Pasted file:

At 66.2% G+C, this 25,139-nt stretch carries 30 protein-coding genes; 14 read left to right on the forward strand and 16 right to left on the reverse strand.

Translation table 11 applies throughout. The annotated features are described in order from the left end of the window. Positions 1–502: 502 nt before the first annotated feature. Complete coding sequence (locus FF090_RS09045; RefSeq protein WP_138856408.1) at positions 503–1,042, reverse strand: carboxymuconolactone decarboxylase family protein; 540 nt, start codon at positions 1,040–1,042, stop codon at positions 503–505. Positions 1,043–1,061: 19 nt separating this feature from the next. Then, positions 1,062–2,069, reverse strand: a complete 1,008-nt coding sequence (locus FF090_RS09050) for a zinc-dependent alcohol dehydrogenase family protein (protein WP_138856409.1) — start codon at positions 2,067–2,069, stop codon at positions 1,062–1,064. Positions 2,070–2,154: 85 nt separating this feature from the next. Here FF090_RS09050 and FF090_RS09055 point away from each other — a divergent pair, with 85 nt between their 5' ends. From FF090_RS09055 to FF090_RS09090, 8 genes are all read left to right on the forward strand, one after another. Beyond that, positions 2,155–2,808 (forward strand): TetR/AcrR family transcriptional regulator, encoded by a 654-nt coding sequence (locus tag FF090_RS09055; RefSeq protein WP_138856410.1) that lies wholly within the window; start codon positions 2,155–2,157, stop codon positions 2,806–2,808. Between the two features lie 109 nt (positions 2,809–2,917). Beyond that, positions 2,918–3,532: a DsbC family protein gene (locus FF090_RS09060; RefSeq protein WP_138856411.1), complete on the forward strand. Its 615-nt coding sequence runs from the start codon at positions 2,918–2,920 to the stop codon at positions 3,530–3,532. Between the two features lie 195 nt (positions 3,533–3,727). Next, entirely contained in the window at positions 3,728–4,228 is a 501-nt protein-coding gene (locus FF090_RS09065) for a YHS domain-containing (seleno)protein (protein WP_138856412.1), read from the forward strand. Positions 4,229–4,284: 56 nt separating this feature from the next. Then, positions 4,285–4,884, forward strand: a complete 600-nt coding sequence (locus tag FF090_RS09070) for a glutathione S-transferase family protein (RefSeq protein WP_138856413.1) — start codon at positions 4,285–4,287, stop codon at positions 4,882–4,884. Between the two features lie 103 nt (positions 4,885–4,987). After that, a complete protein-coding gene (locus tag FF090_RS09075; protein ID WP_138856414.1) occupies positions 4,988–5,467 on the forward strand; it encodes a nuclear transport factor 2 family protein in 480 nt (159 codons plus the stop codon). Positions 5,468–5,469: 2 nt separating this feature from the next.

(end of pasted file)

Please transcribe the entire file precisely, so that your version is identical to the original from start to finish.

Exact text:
At 66.2% G+C, this 25,139-nt stretch carries 30 protein-coding genes; 14 read left to right on the forward strand and 16 right to left on the reverse strand.

Translation table 11 applies throughout. The annotated features are described in order from the left end of the window. Positions 1–502: 502 nt before the first annotated feature. Complete coding sequence (locus FF090_RS09045; RefSeq protein WP_138856408.1) at positions 503–1,042, reverse strand: carboxymuconolactone decarboxylase family protein; 540 nt, start codon at positions 1,040–1,042, stop codon at positions 503–505. Positions 1,043–1,061: 19 nt separating this feature from the next. Then, positions 1,062–2,069, reverse strand: a complete 1,008-nt coding sequence (locus FF090_RS09050) for a zinc-dependent alcohol dehydrogenase family protein (protein WP_138856409.1) — start codon at positions 2,067–2,069, stop codon at positions 1,062–1,064. Positions 2,070–2,154: 85 nt separating this feature from the next. Here FF090_RS09050 and FF090_RS09055 point away from each other — a divergent pair, with 85 nt between their 5' ends. From FF090_RS09055 to FF090_RS09090, 8 genes are all read left to right on the forward strand, one after another. Beyond that, positions 2,155–2,808 (forward strand): TetR/AcrR family transcriptional regulator, encoded by a 654-nt coding sequence (locus tag FF090_RS09055; RefSeq protein WP_138856410.1) that lies wholly within the window; start codon positions 2,155–2,157, stop codon positions 2,806–2,808. Between the two features lie 109 nt (positions 2,809–2,917). Beyond that, positions 2,918–3,532: a DsbC family protein gene (locus FF090_RS09060; RefSeq protein WP_138856411.1), complete on the forward strand. Its 615-nt coding sequence runs from the start codon at positions 2,918–2,920 to the stop codon at positions 3,530–3,532. Between the two features lie 195 nt (positions 3,533–3,727). Next, entirely contained in the window at positions 3,728–4,228 is a 501-nt protein-coding gene (locus FF090_RS09065) for a YHS domain-containing (seleno)protein (protein WP_138856412.1), read from the forward strand. Positions 4,229–4,284: 56 nt separating this feature from the next. Then, positions 4,285–4,884, forward strand: a complete 600-nt coding sequence (locus tag FF090_RS09070) for a glutathione S-transferase family protein (RefSeq protein WP_138856413.1) — start codon at positions 4,285–4,287, stop codon at positions 4,882–4,884. Between the two features lie 103 nt (positions 4,885–4,987). After that, a complete protein-coding gene (locus tag FF090_RS09075; protein ID WP_138856414.1) occupies positions 4,988–5,467 on the forward strand; it encodes a nuclear transport factor 2 family protein in 480 nt (159 codons plus the stop codon). Positions 5,468–5,469: 2 nt separating this feature from the next.